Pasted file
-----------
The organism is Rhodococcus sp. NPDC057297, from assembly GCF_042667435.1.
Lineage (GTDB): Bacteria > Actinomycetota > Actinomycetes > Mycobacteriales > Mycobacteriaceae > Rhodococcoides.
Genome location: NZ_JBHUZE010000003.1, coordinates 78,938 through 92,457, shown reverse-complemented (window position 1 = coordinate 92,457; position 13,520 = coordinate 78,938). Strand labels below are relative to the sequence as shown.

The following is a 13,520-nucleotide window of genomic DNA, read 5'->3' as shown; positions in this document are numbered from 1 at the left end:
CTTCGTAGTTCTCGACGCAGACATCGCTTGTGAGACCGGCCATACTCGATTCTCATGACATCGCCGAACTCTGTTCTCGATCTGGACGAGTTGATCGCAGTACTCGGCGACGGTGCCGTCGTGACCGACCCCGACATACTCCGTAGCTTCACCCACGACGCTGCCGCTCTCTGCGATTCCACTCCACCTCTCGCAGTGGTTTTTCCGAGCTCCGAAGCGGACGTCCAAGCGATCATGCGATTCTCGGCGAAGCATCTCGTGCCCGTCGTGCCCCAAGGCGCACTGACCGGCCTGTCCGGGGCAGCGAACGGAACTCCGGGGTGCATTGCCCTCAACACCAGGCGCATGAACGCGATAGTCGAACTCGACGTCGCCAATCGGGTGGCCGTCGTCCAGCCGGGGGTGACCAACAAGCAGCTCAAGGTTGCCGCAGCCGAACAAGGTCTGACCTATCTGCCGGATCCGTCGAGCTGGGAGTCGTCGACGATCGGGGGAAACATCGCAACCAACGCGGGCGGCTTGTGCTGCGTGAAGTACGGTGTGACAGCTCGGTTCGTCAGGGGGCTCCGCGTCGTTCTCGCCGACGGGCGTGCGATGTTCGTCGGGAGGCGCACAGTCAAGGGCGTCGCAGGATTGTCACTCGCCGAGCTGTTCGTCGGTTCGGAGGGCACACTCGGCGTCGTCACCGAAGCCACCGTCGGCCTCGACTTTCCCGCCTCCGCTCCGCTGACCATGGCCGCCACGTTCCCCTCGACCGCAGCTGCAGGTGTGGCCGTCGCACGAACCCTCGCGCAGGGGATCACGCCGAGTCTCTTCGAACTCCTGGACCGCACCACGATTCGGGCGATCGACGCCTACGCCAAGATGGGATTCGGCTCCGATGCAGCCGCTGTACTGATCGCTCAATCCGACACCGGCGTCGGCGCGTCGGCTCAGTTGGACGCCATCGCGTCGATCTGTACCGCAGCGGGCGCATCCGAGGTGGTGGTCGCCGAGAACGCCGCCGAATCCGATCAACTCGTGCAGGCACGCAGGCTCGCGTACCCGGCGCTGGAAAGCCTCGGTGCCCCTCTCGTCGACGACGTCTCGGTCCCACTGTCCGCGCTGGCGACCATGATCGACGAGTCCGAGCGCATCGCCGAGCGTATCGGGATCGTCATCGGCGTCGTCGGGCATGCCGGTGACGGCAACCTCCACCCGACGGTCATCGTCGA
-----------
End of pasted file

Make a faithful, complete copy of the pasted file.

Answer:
The organism is Rhodococcus sp. NPDC057297, from assembly GCF_042667435.1.
Lineage (GTDB): Bacteria > Actinomycetota > Actinomycetes > Mycobacteriales > Mycobacteriaceae > Rhodococcoides.
Genome location: NZ_JBHUZE010000003.1, coordinates 78,938 through 92,457, shown reverse-complemented (window position 1 = coordinate 92,457; position 13,520 = coordinate 78,938). Strand labels below are relative to the sequence as shown.

The following is a 13,520-nucleotide window of genomic DNA, read 5'->3' as shown; positions in this document are numbered from 1 at the left end:
CTTCGTAGTTCTCGACGCAGACATCGCTTGTGAGACCGGCCATACTCGATTCTCATGACATCGCCGAACTCTGTTCTCGATCTGGACGAGTTGATCGCAGTACTCGGCGACGGTGCCGTCGTGACCGACCCCGACATACTCCGTAGCTTCACCCACGACGCTGCCGCTCTCTGCGATTCCACTCCACCTCTCGCAGTGGTTTTTCCGAGCTCCGAAGCGGACGTCCAAGCGATCATGCGATTCTCGGCGAAGCATCTCGTGCCCGTCGTGCCCCAAGGCGCACTGACCGGCCTGTCCGGGGCAGCGAACGGAACTCCGGGGTGCATTGCCCTCAACACCAGGCGCATGAACGCGATAGTCGAACTCGACGTCGCCAATCGGGTGGCCGTCGTCCAGCCGGGGGTGACCAACAAGCAGCTCAAGGTTGCCGCAGCCGAACAAGGTCTGACCTATCTGCCGGATCCGTCGAGCTGGGAGTCGTCGACGATCGGGGGAAACATCGCAACCAACGCGGGCGGCTTGTGCTGCGTGAAGTACGGTGTGACAGCTCGGTTCGTCAGGGGGCTCCGCGTCGTTCTCGCCGACGGGCGTGCGATGTTCGTCGGGAGGCGCACAGTCAAGGGCGTCGCAGGATTGTCACTCGCCGAGCTGTTCGTCGGTTCGGAGGGCACACTCGGCGTCGTCACCGAAGCCACCGTCGGCCTCGACTTTCCCGCCTCCGCTCCGCTGACCATGGCCGCCACGTTCCCCTCGACCGCAGCTGCAGGTGTGGCCGTCGCACGAACCCTCGCGCAGGGGATCACGCCGAGTCTCTTCGAACTCCTGGACCGCACCACGATTCGGGCGATCGACGCCTACGCCAAGATGGGATTCGGCTCCGATGCAGCCGCTGTACTGATCGCTCAATCCGACACCGGCGTCGGCGCGTCGGCTCAGTTGGACGCCATCGCGTCGATCTGTACCGCAGCGGGCGCATCCGAGGTGGTGGTCGCCGAGAACGCCGCCGAATCCGATCAACTCGTGCAGGCACGCAGGCTCGCGTACCCGGCGCTGGAAAGCCTCGGTGCCCCTCTCGTCGACGACGTCTCGGTCCCACTGTCCGCGCTGGCGACCATGATCGACGAGTCCGAGCGCATCGCCGAGCGTATCGGGATCGTCATCGGCGTCGTCGGGCATGCCGGTGACGGCAACCTCCACCCGACGGTCATCGTCGA